No, she told herself. People do not just die and then disappear on concert tours. People were watching him. He was with his best friend, however much of a snake that friend was. Even a snake would have mentioned to someone that his friend was dead. Therefore, Héctor is alive, so even if the dead could visit, he would not. Because he is on a stage somewhere, being a clown and basking in applause, like he always loved best.
For a moment, she imagined Coco sitting up beside some makeshift ofrenda all night, waiting for her beloved Papá to magically appear for her, and crying herself to sleep when he didn't. The furious, helpless hate and anger broke over her again.
She shook her head. "No. No, Coco. We will not pretend anything other than the truth: Papá left us for his career. I'm sorry, and I wish he hadn't. But he did. We need to accept it."
Coco looked down at her feet and nodded, and Imelda cursed herself along with Héctor. What parents they had turned out to be! He'd decided to spend her childhood on the road and she was deliberately making deep scars here.
She put her free hand gently on Coco's face. "I'm sorry, querida. I'm so very sorry for everything."
Coco took both of her hands and put them on the sides of Imelda's face, leaning in reverently. It took Imelda a moment to recognize the gesture as the one she had always given to Héctor when he finished their song.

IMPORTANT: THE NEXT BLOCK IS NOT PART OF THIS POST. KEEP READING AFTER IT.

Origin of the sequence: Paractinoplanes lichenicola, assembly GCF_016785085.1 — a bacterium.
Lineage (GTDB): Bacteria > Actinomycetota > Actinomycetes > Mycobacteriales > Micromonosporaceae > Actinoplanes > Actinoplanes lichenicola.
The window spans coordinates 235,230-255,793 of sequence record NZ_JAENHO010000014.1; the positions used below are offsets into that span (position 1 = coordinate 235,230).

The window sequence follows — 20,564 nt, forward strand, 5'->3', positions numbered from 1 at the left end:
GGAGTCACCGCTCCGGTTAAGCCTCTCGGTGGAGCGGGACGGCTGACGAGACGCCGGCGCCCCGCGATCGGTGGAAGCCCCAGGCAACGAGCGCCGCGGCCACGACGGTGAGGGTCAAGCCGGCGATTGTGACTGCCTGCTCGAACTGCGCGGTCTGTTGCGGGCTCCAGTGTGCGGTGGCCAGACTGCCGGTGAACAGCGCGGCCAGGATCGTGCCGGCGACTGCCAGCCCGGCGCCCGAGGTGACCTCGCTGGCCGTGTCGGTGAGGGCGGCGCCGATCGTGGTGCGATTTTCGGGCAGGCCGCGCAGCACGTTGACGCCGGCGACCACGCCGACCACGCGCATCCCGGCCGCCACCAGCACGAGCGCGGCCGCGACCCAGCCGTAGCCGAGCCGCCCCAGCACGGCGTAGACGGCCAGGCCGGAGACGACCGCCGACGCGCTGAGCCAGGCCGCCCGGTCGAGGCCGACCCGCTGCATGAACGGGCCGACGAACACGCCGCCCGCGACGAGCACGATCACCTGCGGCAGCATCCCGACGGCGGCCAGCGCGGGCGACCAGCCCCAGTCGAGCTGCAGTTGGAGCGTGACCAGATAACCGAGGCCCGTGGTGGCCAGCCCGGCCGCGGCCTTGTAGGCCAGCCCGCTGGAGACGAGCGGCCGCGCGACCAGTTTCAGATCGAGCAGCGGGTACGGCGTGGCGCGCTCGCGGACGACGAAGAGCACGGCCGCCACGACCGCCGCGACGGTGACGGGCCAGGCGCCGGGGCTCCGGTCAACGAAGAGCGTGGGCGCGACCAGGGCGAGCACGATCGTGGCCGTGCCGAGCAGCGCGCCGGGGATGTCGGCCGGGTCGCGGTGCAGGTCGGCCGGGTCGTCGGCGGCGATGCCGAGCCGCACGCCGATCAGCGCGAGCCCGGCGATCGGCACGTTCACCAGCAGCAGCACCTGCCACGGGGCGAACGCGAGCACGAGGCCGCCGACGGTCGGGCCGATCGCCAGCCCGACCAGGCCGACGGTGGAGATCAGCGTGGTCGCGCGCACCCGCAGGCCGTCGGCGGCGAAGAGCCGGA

"I love you, Mamá," she said.
Imelda set down her bread and cake and put her arms around her daughter, picking her up and holding her tightly. "I love you, too, mijita. We'll be all right. You'll see. We'll be all right."
Coco nodded against her neck. Imelda let her go a little bit, and leaned back far enough to kiss her forehead.
"Shall we bring our bread home and have supper with Tío Oscar and Tío Felipe? Tío Oscar is making tlayudas."
Coco found a smile, although she was still sniffling, and nodded.
"Will you be a big girl and carry the bread?"
"Yes, Mamá." She bent down and picked up the bread.
Imelda steered her the rest of the way home.
Oscar was busy in the kitchen, making a grand mess as he always did. Felipe was in the little workshop, setting a nice block heel on a boot. Coco went over to him and watched carefully.
"Do you want to learn?" he asked. "Are you ready to be a shoemaker like your mamá?"
"She's a bit young," Imelda said, sitting down at her own station.